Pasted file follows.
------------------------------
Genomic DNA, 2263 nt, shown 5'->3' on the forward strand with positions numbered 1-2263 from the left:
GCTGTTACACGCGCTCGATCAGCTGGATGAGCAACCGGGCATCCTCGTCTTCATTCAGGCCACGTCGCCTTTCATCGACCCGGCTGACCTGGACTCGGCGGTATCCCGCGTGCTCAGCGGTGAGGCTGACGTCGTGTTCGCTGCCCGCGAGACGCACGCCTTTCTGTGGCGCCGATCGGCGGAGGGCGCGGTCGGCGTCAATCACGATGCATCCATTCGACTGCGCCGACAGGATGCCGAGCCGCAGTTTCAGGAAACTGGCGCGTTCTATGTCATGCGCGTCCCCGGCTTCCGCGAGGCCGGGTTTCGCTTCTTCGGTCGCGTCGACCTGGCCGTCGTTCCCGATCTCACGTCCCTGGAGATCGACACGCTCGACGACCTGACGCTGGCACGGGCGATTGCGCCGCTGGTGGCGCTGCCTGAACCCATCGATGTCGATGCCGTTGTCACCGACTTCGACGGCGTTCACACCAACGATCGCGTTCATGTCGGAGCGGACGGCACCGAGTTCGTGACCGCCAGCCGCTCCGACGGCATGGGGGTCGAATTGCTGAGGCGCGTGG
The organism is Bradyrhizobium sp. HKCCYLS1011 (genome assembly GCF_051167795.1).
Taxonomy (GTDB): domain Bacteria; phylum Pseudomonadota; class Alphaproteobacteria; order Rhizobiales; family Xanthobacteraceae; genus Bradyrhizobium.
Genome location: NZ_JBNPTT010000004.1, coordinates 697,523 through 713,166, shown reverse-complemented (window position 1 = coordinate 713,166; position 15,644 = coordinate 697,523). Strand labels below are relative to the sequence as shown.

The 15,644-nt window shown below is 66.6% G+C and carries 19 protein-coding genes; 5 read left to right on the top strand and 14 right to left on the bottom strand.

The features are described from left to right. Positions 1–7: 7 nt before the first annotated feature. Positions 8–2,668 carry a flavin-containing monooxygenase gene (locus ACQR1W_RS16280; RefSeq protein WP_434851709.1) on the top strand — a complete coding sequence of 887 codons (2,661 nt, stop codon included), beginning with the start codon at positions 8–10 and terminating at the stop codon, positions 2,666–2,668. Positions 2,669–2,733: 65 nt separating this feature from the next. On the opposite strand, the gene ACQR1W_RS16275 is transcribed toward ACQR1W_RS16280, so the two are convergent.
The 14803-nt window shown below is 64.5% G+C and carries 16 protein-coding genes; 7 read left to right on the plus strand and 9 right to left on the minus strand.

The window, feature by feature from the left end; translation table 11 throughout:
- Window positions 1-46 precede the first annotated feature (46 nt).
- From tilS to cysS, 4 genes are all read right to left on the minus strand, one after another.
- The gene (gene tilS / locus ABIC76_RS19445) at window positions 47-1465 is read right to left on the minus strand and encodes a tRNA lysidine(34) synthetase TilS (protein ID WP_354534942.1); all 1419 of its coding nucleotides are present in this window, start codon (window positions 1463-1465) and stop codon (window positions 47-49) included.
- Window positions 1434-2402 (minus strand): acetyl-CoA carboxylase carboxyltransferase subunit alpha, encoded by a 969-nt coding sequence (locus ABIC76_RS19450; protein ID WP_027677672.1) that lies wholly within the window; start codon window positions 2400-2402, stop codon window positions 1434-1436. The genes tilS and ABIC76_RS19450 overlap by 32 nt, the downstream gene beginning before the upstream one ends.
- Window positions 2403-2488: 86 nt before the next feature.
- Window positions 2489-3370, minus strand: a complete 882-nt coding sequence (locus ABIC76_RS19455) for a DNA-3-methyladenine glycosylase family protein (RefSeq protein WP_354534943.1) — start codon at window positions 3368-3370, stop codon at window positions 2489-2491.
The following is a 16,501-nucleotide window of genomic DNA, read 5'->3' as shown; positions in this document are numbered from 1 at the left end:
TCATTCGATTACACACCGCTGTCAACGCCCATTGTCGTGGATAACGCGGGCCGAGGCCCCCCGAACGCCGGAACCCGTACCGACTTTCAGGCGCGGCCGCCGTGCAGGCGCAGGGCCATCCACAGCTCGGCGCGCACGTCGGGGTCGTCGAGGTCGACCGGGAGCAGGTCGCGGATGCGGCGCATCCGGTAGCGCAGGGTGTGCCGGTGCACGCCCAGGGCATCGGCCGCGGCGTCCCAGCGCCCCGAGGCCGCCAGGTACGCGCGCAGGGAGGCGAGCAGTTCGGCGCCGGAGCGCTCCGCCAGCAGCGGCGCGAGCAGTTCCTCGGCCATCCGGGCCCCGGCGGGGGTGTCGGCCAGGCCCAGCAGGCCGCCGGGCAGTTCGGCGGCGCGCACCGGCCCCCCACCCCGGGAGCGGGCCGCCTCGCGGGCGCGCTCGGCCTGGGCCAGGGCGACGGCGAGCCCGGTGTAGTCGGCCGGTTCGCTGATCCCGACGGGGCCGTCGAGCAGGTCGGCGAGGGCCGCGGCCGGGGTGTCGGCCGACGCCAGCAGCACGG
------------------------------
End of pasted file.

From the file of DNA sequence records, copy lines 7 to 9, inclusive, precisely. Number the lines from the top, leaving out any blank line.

The features are described from left to right. Positions 1–7: 7 nt before the first annotated feature. Positions 8–2,668 carry a flavin-containing monooxygenase gene (locus ACQR1W_RS16280; RefSeq protein WP_434851709.1) on the top strand — a complete coding sequence of 887 codons (2,661 nt, stop codon included), beginning with the start codon at positions 8–10 and terminating at the stop codon, positions 2,666–2,668. Positions 2,669–2,733: 65 nt separating this feature from the next. On the opposite strand, the gene ACQR1W_RS16275 is transcribed toward ACQR1W_RS16280, so the two are convergent.
The 14803-nt window shown below is 64.5% G+C and carries 16 protein-coding genes; 7 read left to right on the plus strand and 9 right to left on the minus strand.

The window, feature by feature from the left end; translation table 11 throughout: